To reduce intermodulation distortions caused by temperature changes, at least one of the predistortion circuit VZ, the preamplifier with limiter circuit VB, and the traveling wave tube amplifier WRV is provided with a temperature control circuit. As shown in FIGS. 1 and 2, each of these units may be provided with a temperature control circuit. For this purpose temperature sensors TF1 and TF2, which are coupled with respective setting or adjustment elements E1 and E2, are associated respectively with the predistortion circuit VZ and the preamplifier with limiter circuit VB. These setting or adjustment elements E1 and E2 can, for example, be PIN diode attenuators, dual gate field effect transistors or devices for shifting the operating point of transistors.
More detailed circuit configurations for the units shown only in principle, i.e., in block form, in FIGS. 1 and 2 to this point, are shown in the remaining figures and are explained in greater detail below.
As shown in FIG. 3, the variable attenuator VD consists of a 3dB, 90° coupler K which is terminated at two ports or gates by respective PIN diodes PD. The other two ports form the input terminal ED and output terminal AD of the coupler K. The terminals ED and AD are each connected via a respective direct current blocking capacitor CB to the input or output element respectively of the variable attenuator circuit VD. To adjust the attenuation of circuit VD, the output signal USR of the threshold controller SR is fed to each of the PIN diodes PD via respective one quarter wavelength (λ/4) microstrip conductors TL which constitute an open circuit for the RF signal fed to the attenuator VD.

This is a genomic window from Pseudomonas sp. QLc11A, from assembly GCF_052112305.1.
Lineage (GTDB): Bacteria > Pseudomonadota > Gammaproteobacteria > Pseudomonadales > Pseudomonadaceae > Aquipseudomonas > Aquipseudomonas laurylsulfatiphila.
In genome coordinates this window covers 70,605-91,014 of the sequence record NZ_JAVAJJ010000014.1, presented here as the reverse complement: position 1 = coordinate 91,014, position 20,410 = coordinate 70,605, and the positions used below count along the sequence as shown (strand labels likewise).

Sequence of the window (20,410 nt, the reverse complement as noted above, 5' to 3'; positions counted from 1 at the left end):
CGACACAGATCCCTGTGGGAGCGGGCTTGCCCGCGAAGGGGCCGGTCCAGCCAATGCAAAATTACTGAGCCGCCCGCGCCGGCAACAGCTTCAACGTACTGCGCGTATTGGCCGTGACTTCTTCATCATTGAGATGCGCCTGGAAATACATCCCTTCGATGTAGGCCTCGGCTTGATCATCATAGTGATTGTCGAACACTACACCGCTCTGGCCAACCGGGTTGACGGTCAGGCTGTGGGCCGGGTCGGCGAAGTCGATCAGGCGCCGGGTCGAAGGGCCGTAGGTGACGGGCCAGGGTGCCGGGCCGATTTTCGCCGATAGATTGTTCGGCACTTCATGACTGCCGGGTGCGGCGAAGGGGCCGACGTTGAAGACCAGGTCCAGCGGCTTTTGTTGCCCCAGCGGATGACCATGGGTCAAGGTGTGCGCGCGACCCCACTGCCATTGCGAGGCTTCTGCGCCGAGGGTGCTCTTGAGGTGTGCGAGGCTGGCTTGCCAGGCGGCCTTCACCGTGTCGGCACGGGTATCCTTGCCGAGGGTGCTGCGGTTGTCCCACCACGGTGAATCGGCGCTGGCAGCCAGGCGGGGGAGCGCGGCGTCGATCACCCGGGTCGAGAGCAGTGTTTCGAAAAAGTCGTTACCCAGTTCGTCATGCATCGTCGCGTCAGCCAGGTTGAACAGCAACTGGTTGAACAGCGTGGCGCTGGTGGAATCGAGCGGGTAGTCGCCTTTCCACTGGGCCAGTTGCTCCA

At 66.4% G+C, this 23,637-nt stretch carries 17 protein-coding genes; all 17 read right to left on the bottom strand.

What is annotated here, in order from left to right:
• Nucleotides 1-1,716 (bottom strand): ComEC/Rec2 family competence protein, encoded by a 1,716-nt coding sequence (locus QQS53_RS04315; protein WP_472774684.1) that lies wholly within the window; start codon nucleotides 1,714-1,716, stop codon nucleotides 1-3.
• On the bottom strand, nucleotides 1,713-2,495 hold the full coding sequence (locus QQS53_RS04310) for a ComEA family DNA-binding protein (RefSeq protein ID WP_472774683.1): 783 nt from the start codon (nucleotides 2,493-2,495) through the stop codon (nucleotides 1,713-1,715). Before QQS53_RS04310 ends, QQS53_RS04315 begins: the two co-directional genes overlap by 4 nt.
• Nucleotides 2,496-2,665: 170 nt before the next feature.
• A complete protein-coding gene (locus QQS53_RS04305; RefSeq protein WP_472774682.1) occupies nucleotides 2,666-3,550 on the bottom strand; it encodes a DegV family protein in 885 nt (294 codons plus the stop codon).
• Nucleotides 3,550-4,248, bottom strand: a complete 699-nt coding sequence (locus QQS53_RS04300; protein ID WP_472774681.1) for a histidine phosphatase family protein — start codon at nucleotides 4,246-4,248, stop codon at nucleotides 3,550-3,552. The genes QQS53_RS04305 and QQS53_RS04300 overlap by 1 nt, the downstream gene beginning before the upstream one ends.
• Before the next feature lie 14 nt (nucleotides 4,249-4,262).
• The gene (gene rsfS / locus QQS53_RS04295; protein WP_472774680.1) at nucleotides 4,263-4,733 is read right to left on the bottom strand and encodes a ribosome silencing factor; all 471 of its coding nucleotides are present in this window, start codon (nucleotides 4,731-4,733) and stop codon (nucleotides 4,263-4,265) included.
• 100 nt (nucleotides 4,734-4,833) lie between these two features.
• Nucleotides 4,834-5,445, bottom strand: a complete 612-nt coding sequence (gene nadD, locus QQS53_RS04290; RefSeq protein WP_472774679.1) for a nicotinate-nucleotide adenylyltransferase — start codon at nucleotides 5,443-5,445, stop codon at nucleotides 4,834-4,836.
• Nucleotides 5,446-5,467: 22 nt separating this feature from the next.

The predistortion circuit V is represented schematically in FIG. 4, and consists of a bridge circuit having respective 3dB/90° couplers K1 and K2 at its input terminal and its output terminal. Coupler K1 divides the input signal to the predistortion circuit into two signal branches. These two branches are combined into an output signal by means of coupler K2. The upper linear branch contains the series connection of a fixed phase shifter FP and a variable phase shifter VP. The lower nonlinear branch contains the series connection of a variable attenuator AD1 and an amplitude distortion circuit AV, which is advantageously designed as a backward diode network. The above-described portion of predistortion circuit VZ, which is indicated in FIG. 4 by a dash-dot line, is known in principle, for example, from U.S. Pat. No. 4,068,186, issued Jan. 10, 1978. In accordance with the invention, the amplitude distortion circuit AV is coupled with the temperature sensor TF1. When the temperature of amplitude distortion circuit AV rises, the output terminal of the temperature sensor TF1 provides a control signal, which adjusts a variable attenuator AD2 which corresponds to the setting or adjustment element E1 of FIGS. 1 and 2 and is connected between the output of coupler K2 and the output terminal of circuit VZ. This variable attenuator AD2 can, for example, be designed to consist of a PIN diode attenuator as shown in FIG. 3, of dual gate field effect transistors or of devices for shifting the operating point of transistors.